In their response to the ICC, the US attempted to allay some of the concerns surrounding their relationship with CHALLC, including among the supporting documents a letter from CHALLC showing that the agreement between the two is “cancelled and moot.”
However, Gladstone Dainty, the USACA president, and John Thickett, the USACA treasurer, are also the chairman and president of CHALLC, a situation one official this week called “a royal mess”.
The loan was also contingent upon the Association having a chief executive to run things, something they have not had since April 2014, and the administration side generally is believed to be a mess.
The domestic leagues that remain with USACA, and they growing fewer by the day as the American Cricket Federation grows stronger, have yet to hold new elections or ratify a constitution. There is due to be a vote on March 18th, but even that is in doubt, with questions being raised over the validity of some leagues who are named as having voting rights. One league, in Dallas, reportedly does not even exist on anything other than paper.
The ICC in its letter has demanded names and addresses of all USACA members, while also pointing out that USACA's failure to hold an election before November 2014 puts it in breach of ICC guidelines.
USACA is also struggling to maintain its right to claim to be the sole governing body of the game in the US, the emergence of the American Cricket Federation has fractured a country that was splintered to begin with.
“As you are aware, the Board has had concerns over the organisation and development of cricket in the USA for a number of years, and the role USACA has played in the apparent lack of progress of the game in the USA. Despite attempts made by the ICC and certain of its members to assist USACA in addressing these concerns, it appears no real improvement has been made,” Srinivasan writes.
“The US cricket community remains highly fractured, with a significant proportion of cricketers and teams not being aligned to USACA, and many being aligned to the rival American Cricket Federation.”
America's failings on the field are also highlighted, with the ICC pointing out that rather improving the men's team, USACA has been responsible for a decline in the game that leaves them “sitting in World Cricket League Division 4.”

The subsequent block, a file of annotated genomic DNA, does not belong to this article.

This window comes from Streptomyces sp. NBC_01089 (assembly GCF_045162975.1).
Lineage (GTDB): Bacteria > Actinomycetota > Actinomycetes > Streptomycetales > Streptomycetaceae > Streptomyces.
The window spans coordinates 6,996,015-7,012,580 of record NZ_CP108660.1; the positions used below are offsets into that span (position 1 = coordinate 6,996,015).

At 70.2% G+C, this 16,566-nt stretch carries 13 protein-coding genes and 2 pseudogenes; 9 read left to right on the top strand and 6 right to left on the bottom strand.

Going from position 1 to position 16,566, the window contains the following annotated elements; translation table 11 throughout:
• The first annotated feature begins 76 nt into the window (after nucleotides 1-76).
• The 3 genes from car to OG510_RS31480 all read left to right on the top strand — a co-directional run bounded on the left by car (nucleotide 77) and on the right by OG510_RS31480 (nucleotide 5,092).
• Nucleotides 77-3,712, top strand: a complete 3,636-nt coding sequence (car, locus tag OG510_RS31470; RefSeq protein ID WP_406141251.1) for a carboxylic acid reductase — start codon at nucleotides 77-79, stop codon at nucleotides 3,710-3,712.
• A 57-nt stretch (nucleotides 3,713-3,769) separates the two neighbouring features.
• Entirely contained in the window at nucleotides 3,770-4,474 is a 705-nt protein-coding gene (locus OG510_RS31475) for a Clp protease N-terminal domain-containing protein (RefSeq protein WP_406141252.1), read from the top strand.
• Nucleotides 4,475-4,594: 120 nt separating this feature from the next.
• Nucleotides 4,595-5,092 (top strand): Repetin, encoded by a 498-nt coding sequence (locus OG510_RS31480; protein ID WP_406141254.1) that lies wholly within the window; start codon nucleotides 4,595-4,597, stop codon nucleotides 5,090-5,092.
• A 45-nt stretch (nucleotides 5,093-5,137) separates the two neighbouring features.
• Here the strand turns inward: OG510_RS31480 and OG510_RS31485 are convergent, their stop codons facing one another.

The country's failings and the ICC's determination to do something about the problem sooner rather than later are neatly summed up towards the end of the letter on page 14 with a paragraph that reads; “In the ICC's opinion, by having several significant financial issues, not meeting ICC's membership requirements and not resolving the obvious failings highlighted in its own 100-day plan, USACA does not appear to be taking cricket forward in the USA, and subsequently not realising the unique potential for the game's significant development. It is, therefore, the view of the Board that USACA may have acted contrary to the best interests of cricket and contrary to the best interests of the ICC.”
The threat repeated at the start is reiterated at the end, leaving little doubt as to the importance with which the letter should be taken, and USACA is told that unless it can satisfy the ICC's concerns “the Board will consider seriously the prospect of suspending USACA's membership of the ICC with immediate effect and no further notice.”
Even then, the ICC gives USACA a final chance to prove they can get their house in order, providing a two page schedule of the information they want, and when it is required by, despite underlining several times throughout the letter “USACA is requested to provide the following information by 25 February 2015.”
But being a day late, and nearly $200,000 short, does not bode well for the game in the US.